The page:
Structured Derivations: Teaching Mathematical Reasoning in High School (2015)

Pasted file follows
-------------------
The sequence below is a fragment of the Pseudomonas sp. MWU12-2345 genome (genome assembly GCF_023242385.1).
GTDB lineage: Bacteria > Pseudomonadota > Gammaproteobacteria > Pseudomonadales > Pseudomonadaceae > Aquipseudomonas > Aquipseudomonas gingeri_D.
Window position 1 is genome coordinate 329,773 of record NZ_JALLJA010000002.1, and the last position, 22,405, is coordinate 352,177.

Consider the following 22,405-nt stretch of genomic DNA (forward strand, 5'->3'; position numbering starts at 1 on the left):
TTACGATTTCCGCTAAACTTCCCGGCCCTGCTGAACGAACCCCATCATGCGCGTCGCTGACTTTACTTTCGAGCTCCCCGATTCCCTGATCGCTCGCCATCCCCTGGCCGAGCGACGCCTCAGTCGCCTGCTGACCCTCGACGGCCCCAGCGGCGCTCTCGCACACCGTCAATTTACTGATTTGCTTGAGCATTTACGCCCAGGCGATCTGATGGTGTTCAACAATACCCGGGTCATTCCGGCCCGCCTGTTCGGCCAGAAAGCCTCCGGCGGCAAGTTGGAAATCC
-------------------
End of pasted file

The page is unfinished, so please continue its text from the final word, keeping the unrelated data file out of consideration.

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Mathematics is based on proofs. The proof shows the logical reasoning behind a theorem, allows us to understand the meaning of it, its limitations and its consequences. Without a proof, a theorem is like magic; with a proof it is (sometimes more, sometimes less) self evident. But proofs are considered difficult in mathematics education of today, in particular at secondary level, and are therefore often avoided in teaching. When proofs are given, they are often informal and the underlying logic is not explicated. The purpose of this book is to put forward an alternative method for teaching mathematics at secondary and tertiary level that reintroduces proofs and careful argumentation as the solid basis for mathematics education. The method, structured derivations, is essentially a format for presenting mathematical arguments (calculations, derivations, proofs, problem solutions, etc). The format is designed to show the overall structure of the argument, while at the same time allowing a detailed inspection of each step in the argument. The method does not put any restrictions on the mathematical domain where the argumentation is carried out, nor on the level of detail or mathematical rigor of the argumentation. Hence, structured derivations can be used in any area of mathematics, and at any level of education. The focus in this book is on how to use structured derivations in teaching mathematics at high school level.

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